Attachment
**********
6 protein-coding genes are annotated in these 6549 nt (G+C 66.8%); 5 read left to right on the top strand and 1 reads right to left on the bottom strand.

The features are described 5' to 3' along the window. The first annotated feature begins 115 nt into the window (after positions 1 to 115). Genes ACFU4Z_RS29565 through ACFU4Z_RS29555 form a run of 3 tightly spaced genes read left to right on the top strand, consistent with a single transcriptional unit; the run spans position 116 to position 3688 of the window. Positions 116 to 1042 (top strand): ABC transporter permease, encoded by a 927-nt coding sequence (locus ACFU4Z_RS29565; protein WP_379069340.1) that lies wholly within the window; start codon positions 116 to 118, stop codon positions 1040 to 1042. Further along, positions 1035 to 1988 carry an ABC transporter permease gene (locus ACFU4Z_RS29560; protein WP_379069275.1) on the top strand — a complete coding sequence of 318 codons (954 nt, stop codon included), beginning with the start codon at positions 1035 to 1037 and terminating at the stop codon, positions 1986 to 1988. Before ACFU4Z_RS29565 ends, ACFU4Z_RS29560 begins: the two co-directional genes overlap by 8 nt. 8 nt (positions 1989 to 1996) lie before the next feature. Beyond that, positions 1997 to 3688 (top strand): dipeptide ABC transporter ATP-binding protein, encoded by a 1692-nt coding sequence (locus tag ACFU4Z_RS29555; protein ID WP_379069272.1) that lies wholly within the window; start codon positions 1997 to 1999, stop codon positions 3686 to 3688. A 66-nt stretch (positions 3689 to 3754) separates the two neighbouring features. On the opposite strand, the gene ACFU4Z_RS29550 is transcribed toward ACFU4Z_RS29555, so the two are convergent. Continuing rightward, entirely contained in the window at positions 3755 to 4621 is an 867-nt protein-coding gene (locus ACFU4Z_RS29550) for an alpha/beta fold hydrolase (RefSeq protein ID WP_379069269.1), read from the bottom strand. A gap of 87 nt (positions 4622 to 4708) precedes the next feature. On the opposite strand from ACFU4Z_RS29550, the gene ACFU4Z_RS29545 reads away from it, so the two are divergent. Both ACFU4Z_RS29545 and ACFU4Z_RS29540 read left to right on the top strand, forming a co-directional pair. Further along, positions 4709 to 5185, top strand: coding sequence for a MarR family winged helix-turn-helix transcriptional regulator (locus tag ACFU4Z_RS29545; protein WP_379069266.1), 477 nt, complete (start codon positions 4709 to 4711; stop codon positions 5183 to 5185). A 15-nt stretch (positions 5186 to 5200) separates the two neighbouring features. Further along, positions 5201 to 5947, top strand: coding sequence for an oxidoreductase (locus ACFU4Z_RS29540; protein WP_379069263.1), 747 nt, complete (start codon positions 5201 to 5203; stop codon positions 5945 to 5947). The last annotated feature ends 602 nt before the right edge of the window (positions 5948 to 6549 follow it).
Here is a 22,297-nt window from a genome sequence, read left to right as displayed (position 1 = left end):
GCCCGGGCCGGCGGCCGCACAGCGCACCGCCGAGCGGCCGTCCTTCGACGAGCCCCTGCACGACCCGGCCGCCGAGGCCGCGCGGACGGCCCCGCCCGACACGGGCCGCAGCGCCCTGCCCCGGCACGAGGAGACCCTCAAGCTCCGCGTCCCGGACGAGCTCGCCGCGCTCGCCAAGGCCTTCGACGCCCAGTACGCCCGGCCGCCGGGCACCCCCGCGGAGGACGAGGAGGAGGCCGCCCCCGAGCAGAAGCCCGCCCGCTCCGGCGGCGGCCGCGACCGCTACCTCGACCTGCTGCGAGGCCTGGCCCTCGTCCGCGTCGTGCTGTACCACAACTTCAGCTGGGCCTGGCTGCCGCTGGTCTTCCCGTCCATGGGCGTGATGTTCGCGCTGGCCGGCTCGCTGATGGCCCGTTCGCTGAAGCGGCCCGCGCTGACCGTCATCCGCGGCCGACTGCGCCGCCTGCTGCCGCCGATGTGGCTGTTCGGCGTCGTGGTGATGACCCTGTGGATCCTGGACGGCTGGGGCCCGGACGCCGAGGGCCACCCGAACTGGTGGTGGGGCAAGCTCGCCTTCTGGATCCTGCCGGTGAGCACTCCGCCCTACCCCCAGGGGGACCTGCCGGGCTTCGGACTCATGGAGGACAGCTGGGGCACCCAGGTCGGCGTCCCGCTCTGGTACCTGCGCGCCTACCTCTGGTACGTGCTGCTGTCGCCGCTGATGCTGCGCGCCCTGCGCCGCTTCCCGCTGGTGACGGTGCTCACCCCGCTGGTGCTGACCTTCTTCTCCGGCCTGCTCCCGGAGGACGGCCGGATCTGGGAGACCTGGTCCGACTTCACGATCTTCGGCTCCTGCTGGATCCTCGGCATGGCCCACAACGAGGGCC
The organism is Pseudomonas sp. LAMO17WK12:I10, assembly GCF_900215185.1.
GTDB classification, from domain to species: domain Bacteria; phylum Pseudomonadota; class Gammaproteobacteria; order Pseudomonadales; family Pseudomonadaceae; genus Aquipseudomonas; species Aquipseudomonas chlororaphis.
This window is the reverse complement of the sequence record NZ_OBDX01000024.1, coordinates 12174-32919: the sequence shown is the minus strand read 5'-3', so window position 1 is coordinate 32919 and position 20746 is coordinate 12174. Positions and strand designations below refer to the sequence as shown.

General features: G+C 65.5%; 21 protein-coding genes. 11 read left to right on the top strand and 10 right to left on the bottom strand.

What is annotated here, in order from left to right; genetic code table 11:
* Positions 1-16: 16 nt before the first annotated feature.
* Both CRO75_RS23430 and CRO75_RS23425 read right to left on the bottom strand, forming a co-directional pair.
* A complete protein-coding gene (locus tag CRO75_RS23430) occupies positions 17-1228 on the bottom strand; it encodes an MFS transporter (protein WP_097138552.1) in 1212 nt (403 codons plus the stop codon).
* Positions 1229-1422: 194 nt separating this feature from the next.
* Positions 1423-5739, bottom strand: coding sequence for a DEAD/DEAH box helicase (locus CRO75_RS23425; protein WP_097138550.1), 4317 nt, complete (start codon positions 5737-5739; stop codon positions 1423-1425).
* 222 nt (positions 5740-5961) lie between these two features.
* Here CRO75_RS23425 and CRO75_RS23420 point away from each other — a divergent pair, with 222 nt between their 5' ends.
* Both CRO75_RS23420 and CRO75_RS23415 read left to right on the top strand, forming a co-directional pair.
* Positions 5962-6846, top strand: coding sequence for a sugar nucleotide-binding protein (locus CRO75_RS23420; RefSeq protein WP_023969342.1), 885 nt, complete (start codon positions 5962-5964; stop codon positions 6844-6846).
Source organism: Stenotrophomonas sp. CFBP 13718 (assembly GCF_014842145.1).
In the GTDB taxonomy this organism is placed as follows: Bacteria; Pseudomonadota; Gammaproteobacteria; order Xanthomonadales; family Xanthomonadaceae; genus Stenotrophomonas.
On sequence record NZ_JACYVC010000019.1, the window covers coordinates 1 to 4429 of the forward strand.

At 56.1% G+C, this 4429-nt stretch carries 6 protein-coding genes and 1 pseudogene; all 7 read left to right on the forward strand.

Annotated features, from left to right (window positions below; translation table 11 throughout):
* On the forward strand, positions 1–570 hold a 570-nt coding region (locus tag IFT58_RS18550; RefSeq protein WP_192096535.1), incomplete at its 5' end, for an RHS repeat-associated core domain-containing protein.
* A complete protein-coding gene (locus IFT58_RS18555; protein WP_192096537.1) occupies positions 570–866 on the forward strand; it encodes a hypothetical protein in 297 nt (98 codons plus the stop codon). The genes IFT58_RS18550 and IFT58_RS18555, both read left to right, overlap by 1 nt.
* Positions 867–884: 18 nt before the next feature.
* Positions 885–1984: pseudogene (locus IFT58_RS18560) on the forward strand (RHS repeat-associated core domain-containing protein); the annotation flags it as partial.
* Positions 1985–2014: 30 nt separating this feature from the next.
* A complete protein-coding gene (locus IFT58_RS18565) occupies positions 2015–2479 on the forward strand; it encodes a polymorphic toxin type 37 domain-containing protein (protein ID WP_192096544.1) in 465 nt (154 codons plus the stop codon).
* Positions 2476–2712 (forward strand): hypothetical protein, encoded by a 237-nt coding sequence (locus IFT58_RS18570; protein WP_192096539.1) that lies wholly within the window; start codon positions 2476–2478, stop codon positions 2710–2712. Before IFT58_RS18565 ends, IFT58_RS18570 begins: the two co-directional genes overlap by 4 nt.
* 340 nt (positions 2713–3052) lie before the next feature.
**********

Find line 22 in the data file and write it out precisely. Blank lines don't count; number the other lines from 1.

At 56.1% G+C, this 4429-nt stretch carries 6 protein-coding genes and 1 pseudogene; all 7 read left to right on the forward strand.